We'll see one-and-dones, who are committing to a coach, pull the Knight trick more often than not starting now. You never know when your coach is going to have to get out of Dodge before the law rolls in.

The weirdest draft in the world. …is the OHL draft, where talent often has little to do with how high a player goes because of the omnipresent threat that your draft pick might not report if they've got a college option. It is this week, and with Michigan commits and targets peppering first round mock drafts it promises to be of interest. To pick a couple representative mock drafts at random:

  • #3-ish F Matia Marcantuoni. Marcantuoni is supposed to be the top overall pick in the drat but is widely rumored to have a deal with Oshawa under the table. The Wolverine has repeatedly said he will go to Michigan if he goes the college route. That looks doubtful.
  • #13-ish F Boo Nieves. (commit) The linked site says he's "likely" to play in the OHL next year but I doubt that intel given the extremely pro-college stance Nieves has maintained (there's "no question" he's going to college). A possible complication: Nieves did not get picked for the NTDP, which surprised many. With the USHL as strong as it is these days that shouldn't matter much, but if Nieves does go in the first round it's time to start fretting. Other sources leave him out as a "wildcard."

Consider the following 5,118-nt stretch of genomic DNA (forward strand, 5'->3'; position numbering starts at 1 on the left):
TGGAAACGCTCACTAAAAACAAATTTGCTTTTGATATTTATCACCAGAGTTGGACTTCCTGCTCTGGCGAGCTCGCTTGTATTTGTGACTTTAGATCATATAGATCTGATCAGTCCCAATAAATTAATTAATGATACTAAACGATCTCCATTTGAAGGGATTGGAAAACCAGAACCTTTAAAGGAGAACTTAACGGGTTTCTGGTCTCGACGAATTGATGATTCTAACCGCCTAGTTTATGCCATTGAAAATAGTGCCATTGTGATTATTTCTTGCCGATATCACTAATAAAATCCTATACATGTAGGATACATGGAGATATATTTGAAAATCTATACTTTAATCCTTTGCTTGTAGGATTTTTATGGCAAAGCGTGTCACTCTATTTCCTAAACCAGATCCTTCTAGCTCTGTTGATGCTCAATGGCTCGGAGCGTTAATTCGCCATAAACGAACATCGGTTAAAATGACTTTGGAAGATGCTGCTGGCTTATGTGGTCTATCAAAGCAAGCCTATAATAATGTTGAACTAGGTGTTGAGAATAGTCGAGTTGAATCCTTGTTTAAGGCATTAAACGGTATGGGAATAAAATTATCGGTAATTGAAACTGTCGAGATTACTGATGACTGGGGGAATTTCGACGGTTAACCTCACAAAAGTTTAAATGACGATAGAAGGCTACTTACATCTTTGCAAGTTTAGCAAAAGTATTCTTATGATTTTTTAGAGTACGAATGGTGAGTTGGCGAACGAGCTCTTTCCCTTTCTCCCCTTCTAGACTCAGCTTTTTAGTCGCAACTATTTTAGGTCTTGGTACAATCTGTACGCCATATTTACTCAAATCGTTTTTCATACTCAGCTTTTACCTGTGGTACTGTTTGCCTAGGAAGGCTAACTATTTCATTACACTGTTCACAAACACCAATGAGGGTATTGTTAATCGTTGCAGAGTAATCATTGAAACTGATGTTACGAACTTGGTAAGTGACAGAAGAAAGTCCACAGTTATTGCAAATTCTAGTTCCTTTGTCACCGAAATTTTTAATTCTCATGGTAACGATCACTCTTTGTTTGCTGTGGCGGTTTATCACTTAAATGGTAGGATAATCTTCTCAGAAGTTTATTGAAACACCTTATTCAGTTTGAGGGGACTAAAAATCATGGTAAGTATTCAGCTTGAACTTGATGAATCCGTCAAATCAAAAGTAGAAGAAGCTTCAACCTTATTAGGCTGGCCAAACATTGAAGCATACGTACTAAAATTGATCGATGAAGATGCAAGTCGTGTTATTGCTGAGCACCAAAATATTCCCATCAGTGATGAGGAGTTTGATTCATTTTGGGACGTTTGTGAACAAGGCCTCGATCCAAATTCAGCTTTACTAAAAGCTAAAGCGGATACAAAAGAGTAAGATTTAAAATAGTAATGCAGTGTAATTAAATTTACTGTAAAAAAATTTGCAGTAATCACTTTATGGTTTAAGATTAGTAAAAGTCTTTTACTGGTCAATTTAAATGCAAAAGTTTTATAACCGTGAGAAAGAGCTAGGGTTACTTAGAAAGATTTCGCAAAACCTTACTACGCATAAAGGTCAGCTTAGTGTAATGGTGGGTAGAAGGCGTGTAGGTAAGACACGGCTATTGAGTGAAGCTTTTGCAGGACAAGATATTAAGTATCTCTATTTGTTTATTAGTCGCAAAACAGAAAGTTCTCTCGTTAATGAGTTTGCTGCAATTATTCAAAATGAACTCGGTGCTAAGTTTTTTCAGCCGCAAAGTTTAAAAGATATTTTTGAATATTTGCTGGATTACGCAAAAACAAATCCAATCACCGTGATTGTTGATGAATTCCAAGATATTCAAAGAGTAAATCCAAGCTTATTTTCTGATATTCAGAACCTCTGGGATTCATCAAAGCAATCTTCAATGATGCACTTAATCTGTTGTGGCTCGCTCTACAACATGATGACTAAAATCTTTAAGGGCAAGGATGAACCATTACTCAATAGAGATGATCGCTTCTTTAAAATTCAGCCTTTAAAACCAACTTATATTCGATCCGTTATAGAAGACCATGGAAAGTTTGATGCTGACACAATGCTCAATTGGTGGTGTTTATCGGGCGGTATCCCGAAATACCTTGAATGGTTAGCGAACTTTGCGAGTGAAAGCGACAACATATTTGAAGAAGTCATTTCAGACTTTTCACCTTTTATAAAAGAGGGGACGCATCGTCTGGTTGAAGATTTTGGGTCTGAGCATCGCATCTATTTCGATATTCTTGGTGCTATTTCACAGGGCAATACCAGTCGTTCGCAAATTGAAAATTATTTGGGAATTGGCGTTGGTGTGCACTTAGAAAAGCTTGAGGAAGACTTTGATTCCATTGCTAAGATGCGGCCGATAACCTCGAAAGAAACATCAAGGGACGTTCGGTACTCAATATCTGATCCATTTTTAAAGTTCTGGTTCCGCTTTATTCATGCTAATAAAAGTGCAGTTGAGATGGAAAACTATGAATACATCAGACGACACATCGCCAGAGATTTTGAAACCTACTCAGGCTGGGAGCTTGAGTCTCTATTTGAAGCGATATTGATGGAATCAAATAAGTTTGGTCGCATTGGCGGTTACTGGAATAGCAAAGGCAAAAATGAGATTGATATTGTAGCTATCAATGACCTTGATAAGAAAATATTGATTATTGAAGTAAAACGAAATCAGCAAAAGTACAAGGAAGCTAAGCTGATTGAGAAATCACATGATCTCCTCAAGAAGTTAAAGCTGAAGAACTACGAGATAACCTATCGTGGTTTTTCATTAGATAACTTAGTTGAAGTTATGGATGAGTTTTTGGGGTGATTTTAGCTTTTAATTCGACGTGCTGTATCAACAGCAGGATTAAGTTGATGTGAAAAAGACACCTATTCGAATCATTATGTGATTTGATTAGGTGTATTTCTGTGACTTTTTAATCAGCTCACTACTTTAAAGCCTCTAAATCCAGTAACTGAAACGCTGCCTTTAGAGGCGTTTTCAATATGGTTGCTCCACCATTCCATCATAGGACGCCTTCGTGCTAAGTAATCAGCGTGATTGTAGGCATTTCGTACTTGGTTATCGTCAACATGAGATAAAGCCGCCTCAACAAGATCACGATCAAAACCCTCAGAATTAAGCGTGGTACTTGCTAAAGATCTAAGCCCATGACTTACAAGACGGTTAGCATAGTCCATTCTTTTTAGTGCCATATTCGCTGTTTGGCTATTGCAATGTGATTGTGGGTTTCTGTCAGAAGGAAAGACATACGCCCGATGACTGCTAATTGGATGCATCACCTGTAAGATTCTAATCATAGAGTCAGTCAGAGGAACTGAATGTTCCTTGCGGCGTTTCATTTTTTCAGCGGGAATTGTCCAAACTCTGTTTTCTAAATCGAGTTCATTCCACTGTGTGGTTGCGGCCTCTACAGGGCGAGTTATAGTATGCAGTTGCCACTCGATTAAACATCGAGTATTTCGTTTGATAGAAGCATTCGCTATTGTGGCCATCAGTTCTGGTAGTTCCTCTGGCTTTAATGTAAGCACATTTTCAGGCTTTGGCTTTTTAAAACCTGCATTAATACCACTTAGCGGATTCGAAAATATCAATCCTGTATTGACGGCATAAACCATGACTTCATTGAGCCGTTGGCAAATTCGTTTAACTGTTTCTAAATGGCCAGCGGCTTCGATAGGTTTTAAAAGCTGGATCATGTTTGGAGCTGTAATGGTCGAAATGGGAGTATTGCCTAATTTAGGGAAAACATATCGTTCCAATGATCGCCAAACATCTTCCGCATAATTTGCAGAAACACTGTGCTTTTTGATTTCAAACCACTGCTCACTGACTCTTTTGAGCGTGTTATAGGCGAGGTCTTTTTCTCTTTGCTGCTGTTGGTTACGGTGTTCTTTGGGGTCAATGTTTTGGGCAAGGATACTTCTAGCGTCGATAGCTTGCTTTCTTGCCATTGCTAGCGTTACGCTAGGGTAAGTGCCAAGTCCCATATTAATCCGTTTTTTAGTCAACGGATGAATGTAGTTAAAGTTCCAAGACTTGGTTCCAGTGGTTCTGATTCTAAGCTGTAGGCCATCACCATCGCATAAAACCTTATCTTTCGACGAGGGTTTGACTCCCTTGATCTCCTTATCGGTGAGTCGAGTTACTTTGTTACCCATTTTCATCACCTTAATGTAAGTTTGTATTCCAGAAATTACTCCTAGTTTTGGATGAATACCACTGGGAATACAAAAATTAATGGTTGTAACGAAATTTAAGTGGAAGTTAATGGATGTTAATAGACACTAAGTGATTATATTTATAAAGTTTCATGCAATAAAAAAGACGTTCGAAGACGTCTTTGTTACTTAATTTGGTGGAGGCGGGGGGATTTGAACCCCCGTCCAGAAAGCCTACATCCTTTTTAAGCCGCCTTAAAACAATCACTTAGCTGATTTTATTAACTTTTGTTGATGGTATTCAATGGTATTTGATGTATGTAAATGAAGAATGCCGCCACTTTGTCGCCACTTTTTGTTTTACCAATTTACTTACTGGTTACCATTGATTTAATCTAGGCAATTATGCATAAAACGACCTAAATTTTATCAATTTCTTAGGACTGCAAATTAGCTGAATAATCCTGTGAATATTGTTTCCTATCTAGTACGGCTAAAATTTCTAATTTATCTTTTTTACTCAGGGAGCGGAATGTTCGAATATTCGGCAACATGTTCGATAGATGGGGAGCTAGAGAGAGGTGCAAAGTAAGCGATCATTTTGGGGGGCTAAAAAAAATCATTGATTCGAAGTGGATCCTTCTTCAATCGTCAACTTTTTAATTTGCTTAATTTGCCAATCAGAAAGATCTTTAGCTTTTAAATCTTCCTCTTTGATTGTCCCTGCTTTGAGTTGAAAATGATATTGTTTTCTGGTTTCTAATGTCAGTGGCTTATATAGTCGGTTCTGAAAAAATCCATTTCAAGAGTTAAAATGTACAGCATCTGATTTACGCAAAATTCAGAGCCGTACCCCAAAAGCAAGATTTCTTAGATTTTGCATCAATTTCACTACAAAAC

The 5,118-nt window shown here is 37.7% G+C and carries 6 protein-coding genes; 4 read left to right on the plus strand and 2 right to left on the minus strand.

• D Jacob Trouba. Trouba is a high end talent that would go in the first round if he had not committed to the NTDP. Michigan and Notre Dame are leading for him, with Michigan believed to have an edge.
  • D Connor Carrick (commit). Carrick was on a bunch of lists as a mid-first rounder earlier but does not appear in the latest mocks because his Michigan commitment is supposed to be solid. He is also committed to the NTDP.
  • G Dalton Izyk. Izyk doesn't appear either despite his status as one of the best available 2012 goaltenders; he is a Nieves teammate and someone Michigan will be pursuing heavily. His parents are reportedly adamantly pro-college.

Bonus hockey recruiting: The Hockey News has a profile of Stefan Matteau, the son of Stephane Matteau. Matteau has accepted a spot on the NTDP and is presumed to be on his way to college. There is mutual interest there. Cedar Rapids F and 2011 recruit Derek Deblois gets scouted; I'll have a fuller profile of Deblois and the incoming recruits later in the summer.